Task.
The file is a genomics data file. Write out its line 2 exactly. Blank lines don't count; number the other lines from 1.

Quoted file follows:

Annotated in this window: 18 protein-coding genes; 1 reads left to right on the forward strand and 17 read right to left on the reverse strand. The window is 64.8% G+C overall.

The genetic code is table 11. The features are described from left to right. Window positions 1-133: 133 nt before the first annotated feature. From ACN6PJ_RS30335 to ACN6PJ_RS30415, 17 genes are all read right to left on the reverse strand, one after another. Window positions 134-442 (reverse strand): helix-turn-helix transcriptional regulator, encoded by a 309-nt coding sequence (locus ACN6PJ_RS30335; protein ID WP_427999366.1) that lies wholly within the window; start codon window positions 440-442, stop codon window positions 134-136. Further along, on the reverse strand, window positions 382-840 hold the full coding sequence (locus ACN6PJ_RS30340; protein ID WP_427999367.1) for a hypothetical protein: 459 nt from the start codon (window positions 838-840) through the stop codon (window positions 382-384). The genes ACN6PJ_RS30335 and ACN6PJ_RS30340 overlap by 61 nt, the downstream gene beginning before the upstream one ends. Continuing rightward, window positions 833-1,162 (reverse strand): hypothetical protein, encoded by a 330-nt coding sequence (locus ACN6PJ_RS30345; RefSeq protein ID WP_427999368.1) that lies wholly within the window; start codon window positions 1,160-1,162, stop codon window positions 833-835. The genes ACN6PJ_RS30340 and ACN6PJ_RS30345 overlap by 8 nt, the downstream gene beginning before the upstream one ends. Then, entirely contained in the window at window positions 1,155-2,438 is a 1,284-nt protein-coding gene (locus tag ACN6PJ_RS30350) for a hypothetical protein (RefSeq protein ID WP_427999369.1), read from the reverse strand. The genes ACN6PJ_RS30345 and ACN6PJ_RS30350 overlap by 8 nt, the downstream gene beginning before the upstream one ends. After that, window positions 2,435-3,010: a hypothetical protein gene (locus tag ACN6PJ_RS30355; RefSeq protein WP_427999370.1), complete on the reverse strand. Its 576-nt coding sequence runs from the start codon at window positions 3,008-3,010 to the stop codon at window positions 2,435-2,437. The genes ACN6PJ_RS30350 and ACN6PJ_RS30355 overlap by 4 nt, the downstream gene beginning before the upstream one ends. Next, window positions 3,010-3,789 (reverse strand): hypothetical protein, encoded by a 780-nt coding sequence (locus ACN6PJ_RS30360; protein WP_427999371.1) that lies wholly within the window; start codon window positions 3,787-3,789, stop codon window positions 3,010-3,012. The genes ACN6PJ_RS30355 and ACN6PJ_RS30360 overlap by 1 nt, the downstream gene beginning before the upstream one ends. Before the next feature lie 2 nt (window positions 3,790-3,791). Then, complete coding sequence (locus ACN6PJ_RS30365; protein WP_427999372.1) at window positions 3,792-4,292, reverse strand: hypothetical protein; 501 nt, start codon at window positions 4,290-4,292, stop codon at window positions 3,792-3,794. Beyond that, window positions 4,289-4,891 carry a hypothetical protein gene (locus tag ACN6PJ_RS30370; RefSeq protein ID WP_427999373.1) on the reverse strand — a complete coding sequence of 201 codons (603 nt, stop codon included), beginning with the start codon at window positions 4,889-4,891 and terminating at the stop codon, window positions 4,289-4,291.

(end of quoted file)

The genetic code is table 11. The features are described from left to right. Window positions 1-133: 133 nt before the first annotated feature. From ACN6PJ_RS30335 to ACN6PJ_RS30415, 17 genes are all read right to left on the reverse strand, one after another. Window positions 134-442 (reverse strand): helix-turn-helix transcriptional regulator, encoded by a 309-nt coding sequence (locus ACN6PJ_RS30335; protein ID WP_427999366.1) that lies wholly within the window; start codon window positions 440-442, stop codon window positions 134-136. Further along, on the reverse strand, window positions 382-840 hold the full coding sequence (locus ACN6PJ_RS30340; protein ID WP_427999367.1) for a hypothetical protein: 459 nt from the start codon (window positions 838-840) through the stop codon (window positions 382-384). The genes ACN6PJ_RS30335 and ACN6PJ_RS30340 overlap by 61 nt, the downstream gene beginning before the upstream one ends. Continuing rightward, window positions 833-1,162 (reverse strand): hypothetical protein, encoded by a 330-nt coding sequence (locus ACN6PJ_RS30345; RefSeq protein ID WP_427999368.1) that lies wholly within the window; start codon window positions 1,160-1,162, stop codon window positions 833-835. The genes ACN6PJ_RS30340 and ACN6PJ_RS30345 overlap by 8 nt, the downstream gene beginning before the upstream one ends. Then, entirely contained in the window at window positions 1,155-2,438 is a 1,284-nt protein-coding gene (locus tag ACN6PJ_RS30350) for a hypothetical protein (RefSeq protein ID WP_427999369.1), read from the reverse strand. The genes ACN6PJ_RS30345 and ACN6PJ_RS30350 overlap by 8 nt, the downstream gene beginning before the upstream one ends. After that, window positions 2,435-3,010: a hypothetical protein gene (locus tag ACN6PJ_RS30355; RefSeq protein WP_427999370.1), complete on the reverse strand. Its 576-nt coding sequence runs from the start codon at window positions 3,008-3,010 to the stop codon at window positions 2,435-2,437. The genes ACN6PJ_RS30350 and ACN6PJ_RS30355 overlap by 4 nt, the downstream gene beginning before the upstream one ends. Next, window positions 3,010-3,789 (reverse strand): hypothetical protein, encoded by a 780-nt coding sequence (locus ACN6PJ_RS30360; protein WP_427999371.1) that lies wholly within the window; start codon window positions 3,787-3,789, stop codon window positions 3,010-3,012. The genes ACN6PJ_RS30355 and ACN6PJ_RS30360 overlap by 1 nt, the downstream gene beginning before the upstream one ends. Before the next feature lie 2 nt (window positions 3,790-3,791). Then, complete coding sequence (locus ACN6PJ_RS30365; protein WP_427999372.1) at window positions 3,792-4,292, reverse strand: hypothetical protein; 501 nt, start codon at window positions 4,290-4,292, stop codon at window positions 3,792-3,794. Beyond that, window positions 4,289-4,891 carry a hypothetical protein gene (locus tag ACN6PJ_RS30370; RefSeq protein ID WP_427999373.1) on the reverse strand — a complete coding sequence of 201 codons (603 nt, stop codon included), beginning with the start codon at window positions 4,889-4,891 and terminating at the stop codon, window positions 4,289-4,291.